Aereo, a startup formerly known as Bamboom labs, has raised over $25 million in funding for a subscription service that will provide access to local television channels over the internet. Aereo will offer a remote antenna and digital video recorder to subscribers, or members as it prefers to call them, which they can use to access network television on tablets and smartphones or through Roku or Apple TV boxes. Expect to see opposition from broadcast networks and inevitable legal challenges, but could this be the future of television?
The company claims to be using thousands of miniature antennae to receive signals off air at its headend, each assigned to an individual user, in an attempt to avoid legal problems.
Aereo Members will have access to all the major networks, including ABC, CBS, NBC, Fox, CW and PBS, as well as other local channels, and will be able to store up to 40 hours of programming on a remote digital video recorder.
Billed as “Television on Your Terms”, Aereo offers television in the home or one the move, on devices that consumers already own, with no further equipment to install. That makes a lot of sense.
Aereo can be accessed through an HTML5 compatible web browser and includes social features through integration with Facebook and Twitter.
Much is being made of the arrays of miniature antennae that Aereo claims to employ, although it is not entirely clear how these actually work and their location is secret.
The service will launch in New York City from mid-March and will cost subscribers, or members, $12 a month after a free 30-day trial.
IAC/InterActive Corp has led the latest round of funding and its chairman, Barry Diller, has joined the Aereo board of directors. He is a television veteran who was instrumental in building the fox Network for News Corp.
“Aereo is the first potentially transformative technology that has the chance to give people access to broadcast television delivered over the Internet to any device, large or small, they desire. No wires, no new boxes or remotes, portable everywhere there’s an Internet connection in the world — truly a revolutionary product,” said Barry Diller.
Chet Kanojia, the founder and chief executive of Aereo, said “Barry’s vast experience and knowledge of the television industry and his exceptional expertise in building successful and transformative companies is invaluable to Aereo.”
Previously, Chet was the founder and CEO of Navic Networks, an advanced television advertising company that was sold to Microsoft in 2008.
On the face of it, this is essentially basic cable, without the cable. The advantage of that is that it can reach network-connected devices and displays, wherever they are, wirelessly, providing they can access the internet. It is like Slingbox, but without the box.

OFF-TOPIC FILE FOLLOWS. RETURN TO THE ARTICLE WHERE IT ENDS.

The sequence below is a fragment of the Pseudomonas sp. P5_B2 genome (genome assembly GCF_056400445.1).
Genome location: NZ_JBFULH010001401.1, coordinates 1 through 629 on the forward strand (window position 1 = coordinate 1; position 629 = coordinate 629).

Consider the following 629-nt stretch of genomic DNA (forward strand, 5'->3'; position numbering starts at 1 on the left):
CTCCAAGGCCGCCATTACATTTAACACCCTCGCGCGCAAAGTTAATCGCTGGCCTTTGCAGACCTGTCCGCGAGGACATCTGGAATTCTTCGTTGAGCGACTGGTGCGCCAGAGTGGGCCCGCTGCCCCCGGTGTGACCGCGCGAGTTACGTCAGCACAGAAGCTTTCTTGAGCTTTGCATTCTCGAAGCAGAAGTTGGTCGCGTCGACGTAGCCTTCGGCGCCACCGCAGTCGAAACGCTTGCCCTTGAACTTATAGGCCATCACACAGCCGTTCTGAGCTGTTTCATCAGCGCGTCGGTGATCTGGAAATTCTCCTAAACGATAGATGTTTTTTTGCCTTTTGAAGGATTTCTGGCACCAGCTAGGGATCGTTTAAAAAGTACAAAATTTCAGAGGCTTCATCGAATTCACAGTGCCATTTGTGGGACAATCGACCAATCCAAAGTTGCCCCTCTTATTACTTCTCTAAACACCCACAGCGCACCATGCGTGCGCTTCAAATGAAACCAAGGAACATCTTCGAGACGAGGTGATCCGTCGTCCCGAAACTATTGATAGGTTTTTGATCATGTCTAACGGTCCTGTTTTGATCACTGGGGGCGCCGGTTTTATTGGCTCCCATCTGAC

The remote digital video recorder feature will clearly rely on the precedent established by Cablevision in New York for a remote storage digital video recorder, but without the need for a cable, or a cable box.
Of course, this is deeply disruptive to traditional broadcasters and the cable television model. Other companies had tried this, such as ivi TV. That company had claimed that it could rebroadcast local television channels online but more than 40 major broadcasters, including the four main networks, argued that this required retransmission consent.
A judge ruled that ivi was not a cable system as described in the Copyright Act and was therefore in violation of copyright. The court issued an injunction against ivi. The case is currently under appeal.
It is not immediately clear how Aereo is different, other than using lots of aerials, but then it is not at all obvious that there is anything inherently wrong with its plans and there appears to be precedent for much of it.
Cable television began in America largely as a way of providing clearer signals to homes and made a very successful subscription business model out of this. Since then, the major broadcast networks have been increasingly successful in extracting retransmission fees from cable operators for the right to carry their programming.
Most Americans are now so familiar with cable and satellite subscription service that they are barely aware that they can receive the main network television channels over the air for free.
Those broadcast networks still represent the majority of viewing. Supplemented with other online video services, for some it could represent a suitable substitute for pay-television services.
Unlike, say CableVision, Aereo does not appear to have negotiated permission to distribute programming from the networks, or specifically to reconstitute the signals for delivery using internet technologies.
The key question is whether consumers will actually want to pay to access programming that is essentially already freely available. In practice, they would be paying for the convenience of being able to view these channels on different displays, including mobile devices, wherever they are, without needing to be able to receive a broadcast signal.
That, combined with a virtual digital video recorder in the cloud, could be a compelling proposition for the mobile urban professionals that Aereo appears to be initially targeting.